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By Charl Bosch

Motoring Journalist

Thoroughly reworked all-new Porsche Panamera officially debuts

Reserved for the E-Hybrid that tops the range is not only a more powerful battery, but also a trick new. albeit optional, adaptive air suspension.

With the wraps having come off of the current model in 2016, Porsche has officially debuted the all-new third generation Panamera at a special unveiling held in Shanghai.

Inspired by Mission X and Cayenne

Last updated three years ago, the departure of the internally designed 971 or G2 Panamera in place of the newly revealed 972 (G3) comes on the back of the original’s debut in the People’s Republic 14 years ago, and after total global sales of 375 000 units.

Styled along the lines of the Mission X Concept as opposed to the facelift Cayenne that premiered at the Shanghai Auto Show in April, the Panamera, for now, remains a sedan only model, with the prospect of a second generation Sport Turismo shooting brake unknown at present.

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Brand-new despite appearing to be a further revision of the 971, the 972 Panamera rides on a platform dimensionally unchanged, meaning an overall length of 5 052 mm, height of 1 423 mm, width of 1 937 mm and wheelbase of 2 950 mm.

Available, for the first time, with the 21-inch centre lock alloy wheels that debuted on the 911 GT3 RS, as well as Porsche’s latest Matrix LED headlights capable of providing illumination up to 600 metres thanks to 32 000 pixel diodes in each light cluster, the biggest change resides underneath in the form of Porsche’s latest adaptive air suspension.

Trick suspension

Reserved as an option for the range topping Turbo E-Hybrid only, the system, known as Porsche Active Rode, comprises a new two-valve damper and shock absorber layout Stuttgart says not only keeps the body flat, but also “absorbs bumps almost completely”.

As its name indicates, the suspension adapts to the prevailing road conditions and according to Porsche, “builds-up forces between the body and wheels in a lightning fast, highly precise and targeted manner” thanks to what it refers to as a “volume flow in the damper according to demand”.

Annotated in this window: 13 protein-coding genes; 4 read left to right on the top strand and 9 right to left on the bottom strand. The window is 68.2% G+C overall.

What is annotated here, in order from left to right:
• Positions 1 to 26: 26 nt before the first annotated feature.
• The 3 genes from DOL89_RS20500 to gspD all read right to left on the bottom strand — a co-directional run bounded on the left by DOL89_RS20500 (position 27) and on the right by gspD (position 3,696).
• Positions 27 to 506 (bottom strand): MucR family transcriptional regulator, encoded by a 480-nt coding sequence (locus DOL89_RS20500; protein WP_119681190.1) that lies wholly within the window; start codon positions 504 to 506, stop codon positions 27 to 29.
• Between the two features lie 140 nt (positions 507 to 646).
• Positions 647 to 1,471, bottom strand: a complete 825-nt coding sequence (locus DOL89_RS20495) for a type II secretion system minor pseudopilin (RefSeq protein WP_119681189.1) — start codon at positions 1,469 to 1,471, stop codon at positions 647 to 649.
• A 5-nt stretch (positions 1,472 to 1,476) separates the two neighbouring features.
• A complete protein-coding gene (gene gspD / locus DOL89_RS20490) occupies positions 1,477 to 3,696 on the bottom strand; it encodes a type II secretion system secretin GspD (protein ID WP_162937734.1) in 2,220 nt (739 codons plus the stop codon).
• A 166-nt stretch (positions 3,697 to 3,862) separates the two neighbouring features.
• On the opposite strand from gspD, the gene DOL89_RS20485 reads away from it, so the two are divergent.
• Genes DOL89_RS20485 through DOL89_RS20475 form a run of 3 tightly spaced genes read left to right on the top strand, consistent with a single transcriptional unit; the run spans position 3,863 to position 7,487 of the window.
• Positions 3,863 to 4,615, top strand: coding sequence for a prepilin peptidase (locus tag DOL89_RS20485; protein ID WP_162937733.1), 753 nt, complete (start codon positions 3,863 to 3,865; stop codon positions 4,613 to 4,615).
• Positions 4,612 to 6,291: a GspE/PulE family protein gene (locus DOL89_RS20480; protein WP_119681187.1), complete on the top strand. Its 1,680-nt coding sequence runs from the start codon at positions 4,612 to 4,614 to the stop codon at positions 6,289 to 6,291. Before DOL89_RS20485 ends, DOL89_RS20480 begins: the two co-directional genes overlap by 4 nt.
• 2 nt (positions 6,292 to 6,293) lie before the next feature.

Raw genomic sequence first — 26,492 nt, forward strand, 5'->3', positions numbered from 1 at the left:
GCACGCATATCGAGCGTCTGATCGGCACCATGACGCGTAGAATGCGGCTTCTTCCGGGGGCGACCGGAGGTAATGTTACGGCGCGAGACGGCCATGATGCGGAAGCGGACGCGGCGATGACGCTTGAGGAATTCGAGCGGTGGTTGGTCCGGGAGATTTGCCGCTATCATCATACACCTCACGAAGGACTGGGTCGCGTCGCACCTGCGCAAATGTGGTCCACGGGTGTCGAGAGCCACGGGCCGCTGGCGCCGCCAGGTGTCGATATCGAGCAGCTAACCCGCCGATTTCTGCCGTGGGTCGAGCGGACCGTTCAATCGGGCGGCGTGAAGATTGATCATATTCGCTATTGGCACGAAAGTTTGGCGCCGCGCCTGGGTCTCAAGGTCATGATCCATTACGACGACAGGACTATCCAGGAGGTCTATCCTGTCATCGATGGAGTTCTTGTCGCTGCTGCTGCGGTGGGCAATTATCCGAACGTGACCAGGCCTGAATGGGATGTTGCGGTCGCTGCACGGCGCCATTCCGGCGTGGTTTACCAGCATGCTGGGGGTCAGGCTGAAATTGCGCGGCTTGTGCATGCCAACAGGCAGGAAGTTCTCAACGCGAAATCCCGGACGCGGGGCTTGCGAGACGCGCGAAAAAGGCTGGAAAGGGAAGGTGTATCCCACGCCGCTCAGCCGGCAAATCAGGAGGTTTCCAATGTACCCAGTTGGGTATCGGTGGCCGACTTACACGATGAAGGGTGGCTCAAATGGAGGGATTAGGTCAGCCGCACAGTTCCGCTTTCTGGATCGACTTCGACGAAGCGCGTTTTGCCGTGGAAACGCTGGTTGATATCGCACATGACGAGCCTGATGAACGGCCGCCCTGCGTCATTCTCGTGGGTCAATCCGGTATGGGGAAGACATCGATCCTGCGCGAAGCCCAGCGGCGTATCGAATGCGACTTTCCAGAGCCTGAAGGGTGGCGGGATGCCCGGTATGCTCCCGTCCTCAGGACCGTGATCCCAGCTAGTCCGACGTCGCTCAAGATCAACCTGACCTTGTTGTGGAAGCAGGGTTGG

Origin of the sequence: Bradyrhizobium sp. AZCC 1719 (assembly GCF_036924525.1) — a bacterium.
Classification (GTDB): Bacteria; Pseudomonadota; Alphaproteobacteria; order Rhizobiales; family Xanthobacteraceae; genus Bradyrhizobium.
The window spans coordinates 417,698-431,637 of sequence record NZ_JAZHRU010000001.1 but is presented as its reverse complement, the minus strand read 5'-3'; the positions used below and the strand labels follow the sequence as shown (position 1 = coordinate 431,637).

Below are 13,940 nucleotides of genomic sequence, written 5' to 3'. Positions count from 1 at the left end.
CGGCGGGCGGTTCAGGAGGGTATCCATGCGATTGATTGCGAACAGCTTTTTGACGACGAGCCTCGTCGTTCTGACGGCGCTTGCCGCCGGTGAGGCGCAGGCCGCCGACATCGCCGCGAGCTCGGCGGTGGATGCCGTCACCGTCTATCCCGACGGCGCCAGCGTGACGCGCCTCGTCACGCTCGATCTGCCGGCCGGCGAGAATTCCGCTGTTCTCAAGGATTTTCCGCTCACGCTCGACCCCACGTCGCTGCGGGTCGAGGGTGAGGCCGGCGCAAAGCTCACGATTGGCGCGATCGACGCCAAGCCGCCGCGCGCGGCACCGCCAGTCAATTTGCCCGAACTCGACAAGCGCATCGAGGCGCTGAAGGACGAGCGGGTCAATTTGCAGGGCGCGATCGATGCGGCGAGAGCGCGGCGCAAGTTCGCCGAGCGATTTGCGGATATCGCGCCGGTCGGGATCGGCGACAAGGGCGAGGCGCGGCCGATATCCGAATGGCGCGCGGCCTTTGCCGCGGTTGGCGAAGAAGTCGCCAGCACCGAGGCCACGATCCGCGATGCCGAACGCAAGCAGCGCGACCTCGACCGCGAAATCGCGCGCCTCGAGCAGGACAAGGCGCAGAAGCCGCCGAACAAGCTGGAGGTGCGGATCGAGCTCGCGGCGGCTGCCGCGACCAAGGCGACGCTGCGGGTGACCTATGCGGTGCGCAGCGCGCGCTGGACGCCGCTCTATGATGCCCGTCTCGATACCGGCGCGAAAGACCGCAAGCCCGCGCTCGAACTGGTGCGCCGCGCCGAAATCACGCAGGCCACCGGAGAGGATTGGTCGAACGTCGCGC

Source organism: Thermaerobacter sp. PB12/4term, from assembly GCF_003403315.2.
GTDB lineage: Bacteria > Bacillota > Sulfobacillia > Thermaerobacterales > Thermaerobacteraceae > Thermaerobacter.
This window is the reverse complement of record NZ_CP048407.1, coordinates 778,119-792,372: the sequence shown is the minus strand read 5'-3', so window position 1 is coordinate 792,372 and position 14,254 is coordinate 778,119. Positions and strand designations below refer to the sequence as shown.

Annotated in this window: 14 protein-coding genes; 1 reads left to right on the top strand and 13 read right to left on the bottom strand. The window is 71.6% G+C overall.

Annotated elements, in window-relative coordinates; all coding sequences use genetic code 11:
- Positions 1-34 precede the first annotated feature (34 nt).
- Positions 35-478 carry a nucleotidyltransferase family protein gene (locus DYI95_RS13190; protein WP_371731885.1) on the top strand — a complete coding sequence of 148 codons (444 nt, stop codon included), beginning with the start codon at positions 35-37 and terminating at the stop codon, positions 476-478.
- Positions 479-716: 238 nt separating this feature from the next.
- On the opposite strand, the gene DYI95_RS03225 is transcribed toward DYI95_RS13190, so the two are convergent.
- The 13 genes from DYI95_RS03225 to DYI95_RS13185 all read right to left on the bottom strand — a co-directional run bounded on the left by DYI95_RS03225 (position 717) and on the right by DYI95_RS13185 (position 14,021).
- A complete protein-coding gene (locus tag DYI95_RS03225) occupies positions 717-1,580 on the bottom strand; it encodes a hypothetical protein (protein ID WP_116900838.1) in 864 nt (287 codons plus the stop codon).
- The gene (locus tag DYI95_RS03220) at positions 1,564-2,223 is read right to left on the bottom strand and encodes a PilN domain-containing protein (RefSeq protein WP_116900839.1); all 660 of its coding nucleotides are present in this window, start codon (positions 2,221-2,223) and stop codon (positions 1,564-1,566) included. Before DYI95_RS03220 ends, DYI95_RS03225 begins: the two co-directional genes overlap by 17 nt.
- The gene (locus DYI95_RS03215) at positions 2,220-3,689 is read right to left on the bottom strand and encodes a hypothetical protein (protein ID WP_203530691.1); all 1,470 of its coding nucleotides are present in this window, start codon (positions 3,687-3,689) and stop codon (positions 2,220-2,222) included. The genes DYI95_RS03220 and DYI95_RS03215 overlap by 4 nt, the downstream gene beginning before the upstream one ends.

Lesser models are, however, equipped with the Porsche Active Suspension Management, which has been revised to feature the two-valve layout as well, but without the same intricate active damping.


Resplendent with the same silhouette as the previous two generations, but with a Cayenne-inspired rear facia to go with its new frontal design, the Panamera’s interior draws heavily from its SUV stablemate in look and design.

Porsche removes wraps from all-new Panamera
The three display arrangement of the Cayenne has been carried over to the Panamera’s interior. Image: Porsche

Besides the same centre console, which involves the gear lever moving to the dash in a toggle switch capacity, the 12.3-inch Porsche Communication Management touchscreen infotainment system also features, along with a 12.6-inch digital instrument cluster and as an option, a 10.9-inch display on the passenger’s side.

A further addition is the GT steering wheel with the affixed mode selector dial, expanded ambient lighting and an assortment of materials and colours depending on buyer preference.

Three models for now

In terms of power, the initial range spans three derivatives; the simply titled rear-wheel-drive Panamera and its all-wheel-drive Panamera 4 equivalent, plus the mentioned all-wheel-drive Turbo E-Hybrid.

For the former pair, Porsche has retained the 2.9-litre bi-turbo V6, but with increased power and torque outputs from 243kW/450Nm to 260kW/500Nm.

Still paired to an eight-speed PDK gearbox, the Panamera will get from 0-100 km/h in 5.1 seconds and on to a top speed of 272 km/h, while the Panamera 4’s all-paw gripping system reduces the benchmark sprint by 0.3 seconds, but also the claimed V-max by two kilometres per hour.

Porsche removes wraps from all-new Panamera
Rear resembles that of the facelift Cayenne. Image: Porsche

At the range’s summit, the Turbo E-Hybrid replaces the previous Turbo S E-Hybrid by combining the carryover 4.0-litre bi-turbo V8 with a 25.9-kWh lithium-ion battery in place of the smaller 17.9-kWh module.

Powering a 140 kW electric motor, 10 kW more than the comparative Cayenne Turbo E-Hybrid, the combined system output is 500kW/930Nm, which translates to a top speed of 315 km/h and 0-100 km/h in 3.2 seconds.

Being a plug-in hybrid, the Turbo E-Hybrid doesn’t support DC, but comes as standard with a new 11 kW on-board charger Porsche says will require a waiting time of two hours 39 minutes. The claimed all-electric range is 91 km.

Still to be confirmed

Porsche South Africa has meanwhile confirmed availability from the second quarter of this year, with all three models approved for the local market.

Each’s sticker price includes a five-year/100 000 km maintenance plan

  • Panamera – R2 216 000
  • Panamera 4 – R2 292 000
  • Panamera Turbo E-Hybrid – R4 127 000

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